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Thread: Have your own entertainment tastes and preferences changed in your life?

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    Veteran Member Brian63's Avatar
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    Have your own entertainment tastes and preferences changed in your life?

    Over the course of your life, have there been any movies, shows, songs, books, etc. that you used to adamantly hate (figuratively speaking), but now really enjoy? Or maybe vice versa, where you used to really love it, but now cannot stand it? How have your tastes and preferences changed in your years?

    One that springs to mind is that years ago I used to love watching some Conan O'Brien clips (particularly his nightly monologue at the beginning of his shows), as I thought he was the only particularly funny late-night host on T.V. Now though, I find him incredibly annoying, although I am still drawn to watch him sometimes for reasons that I cannot fully understand. His body mannerisms are so annoying though, like how he claps his hands together repeatedly throughout his monologue. During this 3:30 clip for instance, he does it soooooooooooooo many times, and he does it every single night. Yeah, the problem is more mine than his, but I just find it really irritating still.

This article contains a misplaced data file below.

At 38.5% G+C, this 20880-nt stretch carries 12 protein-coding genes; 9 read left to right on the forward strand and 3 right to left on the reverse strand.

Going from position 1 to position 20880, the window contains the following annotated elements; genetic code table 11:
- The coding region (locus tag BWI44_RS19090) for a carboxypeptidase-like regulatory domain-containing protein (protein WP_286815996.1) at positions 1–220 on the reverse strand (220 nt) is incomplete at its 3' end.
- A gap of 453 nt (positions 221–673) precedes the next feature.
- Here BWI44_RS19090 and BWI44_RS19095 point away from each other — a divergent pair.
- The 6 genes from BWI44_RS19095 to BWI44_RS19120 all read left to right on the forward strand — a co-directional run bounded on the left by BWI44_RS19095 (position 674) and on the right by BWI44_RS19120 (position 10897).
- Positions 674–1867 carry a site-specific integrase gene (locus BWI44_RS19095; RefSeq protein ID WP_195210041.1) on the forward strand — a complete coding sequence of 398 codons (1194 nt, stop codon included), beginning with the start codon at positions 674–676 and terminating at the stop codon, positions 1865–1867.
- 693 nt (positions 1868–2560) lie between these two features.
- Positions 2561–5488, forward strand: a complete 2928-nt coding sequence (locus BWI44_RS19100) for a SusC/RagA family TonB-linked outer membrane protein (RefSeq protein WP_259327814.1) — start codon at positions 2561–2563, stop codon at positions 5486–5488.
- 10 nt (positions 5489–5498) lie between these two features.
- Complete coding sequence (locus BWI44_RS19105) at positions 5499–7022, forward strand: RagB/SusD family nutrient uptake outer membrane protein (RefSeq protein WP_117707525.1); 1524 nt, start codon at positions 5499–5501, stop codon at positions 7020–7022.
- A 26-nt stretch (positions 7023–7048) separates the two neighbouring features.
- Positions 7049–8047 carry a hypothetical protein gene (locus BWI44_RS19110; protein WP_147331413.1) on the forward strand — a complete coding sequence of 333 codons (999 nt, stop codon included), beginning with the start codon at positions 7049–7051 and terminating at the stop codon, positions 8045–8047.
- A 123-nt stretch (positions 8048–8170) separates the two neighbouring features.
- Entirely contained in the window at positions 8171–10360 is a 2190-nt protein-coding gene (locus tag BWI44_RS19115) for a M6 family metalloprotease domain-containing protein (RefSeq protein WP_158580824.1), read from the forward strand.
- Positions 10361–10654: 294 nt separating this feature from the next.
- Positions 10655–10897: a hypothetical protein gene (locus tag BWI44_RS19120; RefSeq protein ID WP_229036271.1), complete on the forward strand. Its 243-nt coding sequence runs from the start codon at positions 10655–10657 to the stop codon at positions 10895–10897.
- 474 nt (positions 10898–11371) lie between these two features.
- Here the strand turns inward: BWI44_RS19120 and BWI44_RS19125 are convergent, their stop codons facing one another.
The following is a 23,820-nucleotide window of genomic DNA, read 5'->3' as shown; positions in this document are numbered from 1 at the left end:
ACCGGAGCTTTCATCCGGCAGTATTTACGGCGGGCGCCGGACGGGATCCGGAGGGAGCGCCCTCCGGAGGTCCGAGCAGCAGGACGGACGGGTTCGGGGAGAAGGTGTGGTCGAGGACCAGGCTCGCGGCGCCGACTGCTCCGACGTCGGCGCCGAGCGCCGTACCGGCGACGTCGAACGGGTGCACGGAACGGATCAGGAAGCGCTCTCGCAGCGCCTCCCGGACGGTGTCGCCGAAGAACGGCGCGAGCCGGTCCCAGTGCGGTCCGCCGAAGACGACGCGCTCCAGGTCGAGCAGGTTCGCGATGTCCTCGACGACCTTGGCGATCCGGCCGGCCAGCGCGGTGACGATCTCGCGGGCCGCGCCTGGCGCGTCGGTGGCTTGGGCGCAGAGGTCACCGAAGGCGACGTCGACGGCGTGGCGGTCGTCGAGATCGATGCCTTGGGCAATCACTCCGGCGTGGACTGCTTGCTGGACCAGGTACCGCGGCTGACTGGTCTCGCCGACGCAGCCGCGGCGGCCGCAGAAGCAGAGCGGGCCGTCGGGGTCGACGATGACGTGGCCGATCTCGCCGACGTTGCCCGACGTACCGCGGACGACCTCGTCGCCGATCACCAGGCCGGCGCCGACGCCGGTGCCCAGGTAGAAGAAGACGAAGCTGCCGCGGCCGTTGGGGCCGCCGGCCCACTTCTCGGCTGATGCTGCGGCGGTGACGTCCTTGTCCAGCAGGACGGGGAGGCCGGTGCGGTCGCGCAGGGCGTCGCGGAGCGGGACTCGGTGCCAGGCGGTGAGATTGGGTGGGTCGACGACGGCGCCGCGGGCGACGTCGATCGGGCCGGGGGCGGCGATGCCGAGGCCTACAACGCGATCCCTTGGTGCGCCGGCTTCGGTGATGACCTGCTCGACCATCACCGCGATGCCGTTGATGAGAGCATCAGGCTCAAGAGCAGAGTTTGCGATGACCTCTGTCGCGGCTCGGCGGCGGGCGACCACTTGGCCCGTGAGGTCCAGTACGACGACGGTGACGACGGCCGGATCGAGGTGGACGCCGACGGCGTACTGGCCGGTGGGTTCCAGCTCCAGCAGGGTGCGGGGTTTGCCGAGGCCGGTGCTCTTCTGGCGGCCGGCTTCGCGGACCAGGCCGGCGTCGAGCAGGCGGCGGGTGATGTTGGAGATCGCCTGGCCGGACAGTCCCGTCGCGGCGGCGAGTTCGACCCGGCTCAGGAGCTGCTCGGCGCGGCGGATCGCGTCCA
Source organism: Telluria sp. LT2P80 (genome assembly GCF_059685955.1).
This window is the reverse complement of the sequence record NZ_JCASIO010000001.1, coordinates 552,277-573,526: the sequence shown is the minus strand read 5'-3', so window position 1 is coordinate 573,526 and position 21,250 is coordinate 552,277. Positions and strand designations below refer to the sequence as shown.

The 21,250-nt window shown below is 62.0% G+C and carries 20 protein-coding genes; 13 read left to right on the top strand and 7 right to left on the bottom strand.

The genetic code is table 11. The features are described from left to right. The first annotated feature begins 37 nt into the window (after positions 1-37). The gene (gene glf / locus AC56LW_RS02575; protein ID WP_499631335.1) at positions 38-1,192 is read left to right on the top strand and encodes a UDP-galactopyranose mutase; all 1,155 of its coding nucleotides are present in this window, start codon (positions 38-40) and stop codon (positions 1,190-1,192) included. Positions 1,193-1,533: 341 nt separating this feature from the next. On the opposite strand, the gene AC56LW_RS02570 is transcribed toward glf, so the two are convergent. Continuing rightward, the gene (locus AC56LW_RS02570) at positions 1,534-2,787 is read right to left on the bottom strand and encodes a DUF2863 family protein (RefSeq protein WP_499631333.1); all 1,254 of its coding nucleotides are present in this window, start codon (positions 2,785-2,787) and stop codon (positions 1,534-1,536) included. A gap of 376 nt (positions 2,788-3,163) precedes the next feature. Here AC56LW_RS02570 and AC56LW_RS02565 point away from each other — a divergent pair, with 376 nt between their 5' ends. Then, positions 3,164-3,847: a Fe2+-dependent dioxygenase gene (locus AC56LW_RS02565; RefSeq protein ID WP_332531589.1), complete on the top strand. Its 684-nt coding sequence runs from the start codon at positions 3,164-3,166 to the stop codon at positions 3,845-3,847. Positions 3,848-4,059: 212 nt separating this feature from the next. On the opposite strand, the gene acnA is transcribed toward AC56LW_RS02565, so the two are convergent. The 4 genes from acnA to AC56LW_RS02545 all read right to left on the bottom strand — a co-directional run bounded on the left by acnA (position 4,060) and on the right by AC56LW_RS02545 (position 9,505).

In the other direction, back many years ago when the New Kids On The Block were together and extremely popular, I was just a kid that hated them, partly out of jealousy and partly just because their music was annoying. Now though, I listen to their songs sometimes for nostalgia purposes, and it has grown on me a bit. Fun to watch their videos. Heh. Especially noting the irony since one of them even came out years later as gay. Never would have even considered that a possibility, way back then.